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Letters from Downunder

Immortality, Anyone?

Submitted by Lindsay Coker, Melbourne Australia

Millions long for immortality who don’t know
what to do with themselves on a rainy Sunday.
                       Susan Ertz (Anger in the Sky, 1943)

(Dec, 2010) Seeing we are approaching a season of Christian rejoicing, I thought it appropriate to broach what is, perhaps, the actual cornerstone of all beliefs – the quest for immortality.

Without that goal, religion has practically nothing to offer. All the suffering, sacrifice, rituals and adherence to rules need to have a reward so wonderful that the above are worth bearing. Christianity promises eternal life with God Jesus to everyone who embraces one of the many versions of Christianity. Islam, Buddhists and indeed every religion offers, promises, and guarantees eternal life in various guises. The ultimate reward is immortality, and there are numerous examples in the respective holy books of this being achieved by mere mortals.

Well, to steal a catch cry, there is good news.

A French research biologist, writing in ‘The Scientist’ in October, has shown that the life of certain cells (and by extension, the things cells make up), can be extended ad infinitum, and in fact are already doing so. Yes, some yeast cells have immortality. But, I hear you say, that’s not a human being. Ah, but discovering how and why they had achieved this ultimate state here on earth has led this professor to the conclusion that human cells could also be made to achieve the same state. The reasoning, like much modern research, is rather esoteric, but does not invalidate it. When these yeast cells divide they manage to exclude the genetic material that has, over the life of the mother cell, been degraded. Such changes are due to a number of things, including radiation, toxins, and some environmental factors, and are passed on to the reproduced cells. These yeast cells prevent that happening. They are inviolable.

Now, recent research from Melbourne and London has shown why these genetic malfunctions get passed on in humans. Part of the panoply of safeguards against disease and death that the body has developed involve a protein called perforin. This material has the ability to detect cells that have been invaded by viruses or turned into cancer cells: they find them, punch a hole in the cell wall, and inject enzymes that are lethal to that cell. This ensures the damaged cell is removed from circulation, allowing healthy life to continue.

Unfortunately, perforin is not always able to do its duty. There are a number of things that can block it, damage it, or otherwise render it harmless to the infected cell, so the work from Melbourne is vital to the proper reversal, eradication or cure of a number of at present barely treatable conditions, including leukaemia. Discovered 110 years ago by Nobel Laureate Jules Bordet, it has taken until now to determine its structure, and to show that a group of these molecules will work together to do what the individual molecule could not do.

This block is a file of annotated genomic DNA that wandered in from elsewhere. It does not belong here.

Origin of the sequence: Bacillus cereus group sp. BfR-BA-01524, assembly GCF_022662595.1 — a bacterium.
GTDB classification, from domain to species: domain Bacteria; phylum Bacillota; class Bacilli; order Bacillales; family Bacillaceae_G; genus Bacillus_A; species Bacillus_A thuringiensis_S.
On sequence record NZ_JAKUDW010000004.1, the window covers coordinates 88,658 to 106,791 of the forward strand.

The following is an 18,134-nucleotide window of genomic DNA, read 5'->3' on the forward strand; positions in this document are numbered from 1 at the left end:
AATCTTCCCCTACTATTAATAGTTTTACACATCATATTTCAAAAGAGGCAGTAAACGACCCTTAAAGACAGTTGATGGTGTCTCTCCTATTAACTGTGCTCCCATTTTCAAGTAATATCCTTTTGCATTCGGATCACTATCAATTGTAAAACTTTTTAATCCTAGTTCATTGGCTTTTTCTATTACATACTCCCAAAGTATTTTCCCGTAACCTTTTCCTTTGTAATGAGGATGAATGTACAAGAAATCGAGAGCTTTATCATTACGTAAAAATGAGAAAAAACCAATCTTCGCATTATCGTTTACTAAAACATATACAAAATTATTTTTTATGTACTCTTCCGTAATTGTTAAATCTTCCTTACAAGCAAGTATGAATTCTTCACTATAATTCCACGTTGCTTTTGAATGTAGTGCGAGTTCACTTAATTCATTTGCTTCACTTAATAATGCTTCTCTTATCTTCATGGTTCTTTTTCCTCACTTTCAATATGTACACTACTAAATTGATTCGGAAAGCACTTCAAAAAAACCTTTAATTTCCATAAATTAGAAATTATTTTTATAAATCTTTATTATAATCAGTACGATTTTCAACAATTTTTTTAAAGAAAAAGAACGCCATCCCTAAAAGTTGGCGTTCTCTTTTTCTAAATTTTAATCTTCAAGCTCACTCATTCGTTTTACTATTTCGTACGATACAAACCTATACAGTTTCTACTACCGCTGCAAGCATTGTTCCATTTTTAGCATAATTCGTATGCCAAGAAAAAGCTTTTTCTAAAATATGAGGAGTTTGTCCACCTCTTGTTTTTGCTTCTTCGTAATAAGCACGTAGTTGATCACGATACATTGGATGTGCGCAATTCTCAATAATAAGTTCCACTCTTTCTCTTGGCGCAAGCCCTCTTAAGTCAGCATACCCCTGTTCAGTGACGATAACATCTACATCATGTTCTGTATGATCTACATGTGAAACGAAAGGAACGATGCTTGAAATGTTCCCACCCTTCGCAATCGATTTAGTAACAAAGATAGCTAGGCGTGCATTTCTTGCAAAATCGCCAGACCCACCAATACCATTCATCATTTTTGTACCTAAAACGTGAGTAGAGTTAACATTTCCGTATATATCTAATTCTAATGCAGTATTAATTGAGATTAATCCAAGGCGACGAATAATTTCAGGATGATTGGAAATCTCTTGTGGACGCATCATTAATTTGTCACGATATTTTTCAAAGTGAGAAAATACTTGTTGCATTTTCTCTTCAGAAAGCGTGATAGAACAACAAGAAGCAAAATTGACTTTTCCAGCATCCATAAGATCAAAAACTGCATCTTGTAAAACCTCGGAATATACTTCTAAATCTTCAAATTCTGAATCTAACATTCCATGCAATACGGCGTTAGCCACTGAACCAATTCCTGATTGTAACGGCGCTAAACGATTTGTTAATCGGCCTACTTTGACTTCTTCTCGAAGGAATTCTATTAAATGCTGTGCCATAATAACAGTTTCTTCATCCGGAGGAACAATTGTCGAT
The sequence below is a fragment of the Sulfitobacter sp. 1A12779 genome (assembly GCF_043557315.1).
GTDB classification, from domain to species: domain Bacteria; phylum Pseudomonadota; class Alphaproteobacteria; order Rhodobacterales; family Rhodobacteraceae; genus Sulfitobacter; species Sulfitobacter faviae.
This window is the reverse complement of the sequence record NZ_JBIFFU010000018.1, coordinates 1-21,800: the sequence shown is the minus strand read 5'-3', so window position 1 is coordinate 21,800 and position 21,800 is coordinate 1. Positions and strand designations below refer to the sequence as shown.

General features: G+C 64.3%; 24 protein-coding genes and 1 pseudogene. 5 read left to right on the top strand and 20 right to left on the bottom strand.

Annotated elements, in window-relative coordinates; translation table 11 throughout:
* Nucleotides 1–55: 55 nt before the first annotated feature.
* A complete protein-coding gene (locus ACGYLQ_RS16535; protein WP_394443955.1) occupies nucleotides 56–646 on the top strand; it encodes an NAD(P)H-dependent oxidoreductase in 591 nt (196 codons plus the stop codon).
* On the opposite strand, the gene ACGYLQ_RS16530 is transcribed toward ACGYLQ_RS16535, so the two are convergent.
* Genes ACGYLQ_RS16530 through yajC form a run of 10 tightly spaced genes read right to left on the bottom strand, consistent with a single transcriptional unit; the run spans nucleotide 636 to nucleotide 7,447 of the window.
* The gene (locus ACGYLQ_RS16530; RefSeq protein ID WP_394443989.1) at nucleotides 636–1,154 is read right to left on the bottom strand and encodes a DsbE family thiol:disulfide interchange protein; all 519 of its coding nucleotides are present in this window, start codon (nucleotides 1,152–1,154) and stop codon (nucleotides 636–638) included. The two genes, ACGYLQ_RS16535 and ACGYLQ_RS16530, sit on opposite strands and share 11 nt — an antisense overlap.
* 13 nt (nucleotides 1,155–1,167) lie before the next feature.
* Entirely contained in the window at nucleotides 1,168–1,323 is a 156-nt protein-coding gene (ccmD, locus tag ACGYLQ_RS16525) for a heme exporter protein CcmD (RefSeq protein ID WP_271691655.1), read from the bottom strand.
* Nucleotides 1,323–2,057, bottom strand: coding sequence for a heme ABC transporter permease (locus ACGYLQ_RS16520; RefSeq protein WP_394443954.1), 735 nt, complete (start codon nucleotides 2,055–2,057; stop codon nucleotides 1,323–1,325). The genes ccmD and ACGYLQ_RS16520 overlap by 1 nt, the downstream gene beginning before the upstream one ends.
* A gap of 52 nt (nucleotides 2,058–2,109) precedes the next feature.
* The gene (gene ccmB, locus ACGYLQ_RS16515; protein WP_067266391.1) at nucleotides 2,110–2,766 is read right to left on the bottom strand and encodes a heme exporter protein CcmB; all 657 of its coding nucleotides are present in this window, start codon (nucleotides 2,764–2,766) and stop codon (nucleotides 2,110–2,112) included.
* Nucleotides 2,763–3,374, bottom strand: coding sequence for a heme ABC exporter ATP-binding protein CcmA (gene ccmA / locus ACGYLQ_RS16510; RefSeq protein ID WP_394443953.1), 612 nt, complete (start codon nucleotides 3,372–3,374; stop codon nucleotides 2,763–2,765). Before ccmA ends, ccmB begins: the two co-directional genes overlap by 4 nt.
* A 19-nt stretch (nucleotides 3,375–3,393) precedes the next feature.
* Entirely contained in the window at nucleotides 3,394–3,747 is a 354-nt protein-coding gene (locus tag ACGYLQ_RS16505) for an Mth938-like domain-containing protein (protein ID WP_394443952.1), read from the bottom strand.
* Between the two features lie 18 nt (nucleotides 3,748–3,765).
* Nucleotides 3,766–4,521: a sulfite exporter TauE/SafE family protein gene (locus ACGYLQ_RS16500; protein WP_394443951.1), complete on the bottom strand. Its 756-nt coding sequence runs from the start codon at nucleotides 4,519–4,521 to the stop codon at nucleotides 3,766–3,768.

This, together with the way certain yeast cells exclude damaged material from its progeny, looks to be a promising advance in the quest for immortality.

Oops! Did I say immortality? What’s wrong with that?

Well, one of the consequences of immortality is immutability. In other words, there can be no change in the evolution of the organism, ever. Well, that is what immortality implies – no change; status quo, today, yesterday, and forever – which is OK for rocks, planets and stars, but is not a part of life.

Change is fundamental to all life. It is not possible to find a living organism that does not change, except for those yeast cells, and even these change size, produce offspring and go on existing – but that’s not the kind of existence we call life.

One of the common questions asked by children who have had a religious upbringing is, ‘but what’s heaven like?’ No one knows, although there are some fantastical stories, but any heaven is inert. To be everlasting, it has to be unchangeable and thus without life as we know it. So – is your idea of heaven one where we will go on living, enjoying things much as we have on earth? Think again. You may say that it makes no difference, whatever heaven is like, it is good enough for you.

And there’s the real rub. ‘You’ won’t exist, because ‘you’ is the result of change. From birth to death we all change irreversibly. Beyond death there is either immortality and non-existence, or mortality. But that’s what we had while we were alive on earth. I’ll settle for the latter.

So, in a message of good Christmas cheer from down under, enjoy life here while you have it. Remember the festivals, do good to all men, and rejoice that we are vibrant, organic humans who survive through change. How about we resurrect our regard for life, our love of humanity, and our respect for everyone different to us. That is, everyone in the world.

Peace be unto you


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Read Past Down Under Columns by Lindsay Coker